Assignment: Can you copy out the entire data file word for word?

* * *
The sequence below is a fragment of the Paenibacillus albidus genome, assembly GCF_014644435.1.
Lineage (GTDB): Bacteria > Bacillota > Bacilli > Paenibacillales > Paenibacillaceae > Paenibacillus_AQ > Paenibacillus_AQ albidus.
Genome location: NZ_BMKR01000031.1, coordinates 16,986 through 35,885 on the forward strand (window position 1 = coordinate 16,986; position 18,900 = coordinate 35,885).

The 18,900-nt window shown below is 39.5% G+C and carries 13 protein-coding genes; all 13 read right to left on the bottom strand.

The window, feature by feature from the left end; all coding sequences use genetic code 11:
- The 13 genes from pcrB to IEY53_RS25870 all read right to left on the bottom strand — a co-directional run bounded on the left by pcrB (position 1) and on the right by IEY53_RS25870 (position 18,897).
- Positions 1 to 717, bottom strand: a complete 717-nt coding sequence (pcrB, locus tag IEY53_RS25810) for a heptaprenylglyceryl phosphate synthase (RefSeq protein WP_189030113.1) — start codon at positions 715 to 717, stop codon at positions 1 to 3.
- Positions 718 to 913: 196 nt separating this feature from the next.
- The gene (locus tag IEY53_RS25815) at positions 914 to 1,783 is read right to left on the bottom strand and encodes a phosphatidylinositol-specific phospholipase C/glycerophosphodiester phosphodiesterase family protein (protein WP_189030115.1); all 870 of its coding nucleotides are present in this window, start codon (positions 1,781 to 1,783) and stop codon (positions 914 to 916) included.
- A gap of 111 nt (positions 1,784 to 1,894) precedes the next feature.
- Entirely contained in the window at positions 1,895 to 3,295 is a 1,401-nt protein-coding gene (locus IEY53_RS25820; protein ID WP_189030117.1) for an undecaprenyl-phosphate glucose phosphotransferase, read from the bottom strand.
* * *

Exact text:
The sequence below is a fragment of the Paenibacillus albidus genome, assembly GCF_014644435.1.
Lineage (GTDB): Bacteria > Bacillota > Bacilli > Paenibacillales > Paenibacillaceae > Paenibacillus_AQ > Paenibacillus_AQ albidus.
Genome location: NZ_BMKR01000031.1, coordinates 16,986 through 35,885 on the forward strand (window position 1 = coordinate 16,986; position 18,900 = coordinate 35,885).

The 18,900-nt window shown below is 39.5% G+C and carries 13 protein-coding genes; all 13 read right to left on the bottom strand.

The window, feature by feature from the left end; all coding sequences use genetic code 11:
- The 13 genes from pcrB to IEY53_RS25870 all read right to left on the bottom strand — a co-directional run bounded on the left by pcrB (position 1) and on the right by IEY53_RS25870 (position 18,897).
- Positions 1 to 717, bottom strand: a complete 717-nt coding sequence (pcrB, locus tag IEY53_RS25810) for a heptaprenylglyceryl phosphate synthase (RefSeq protein WP_189030113.1) — start codon at positions 715 to 717, stop codon at positions 1 to 3.
- Positions 718 to 913: 196 nt separating this feature from the next.
- The gene (locus tag IEY53_RS25815) at positions 914 to 1,783 is read right to left on the bottom strand and encodes a phosphatidylinositol-specific phospholipase C/glycerophosphodiester phosphodiesterase family protein (protein WP_189030115.1); all 870 of its coding nucleotides are present in this window, start codon (positions 1,781 to 1,783) and stop codon (positions 914 to 916) included.
- A gap of 111 nt (positions 1,784 to 1,894) precedes the next feature.
- Entirely contained in the window at positions 1,895 to 3,295 is a 1,401-nt protein-coding gene (locus IEY53_RS25820; protein ID WP_189030117.1) for an undecaprenyl-phosphate glucose phosphotransferase, read from the bottom strand.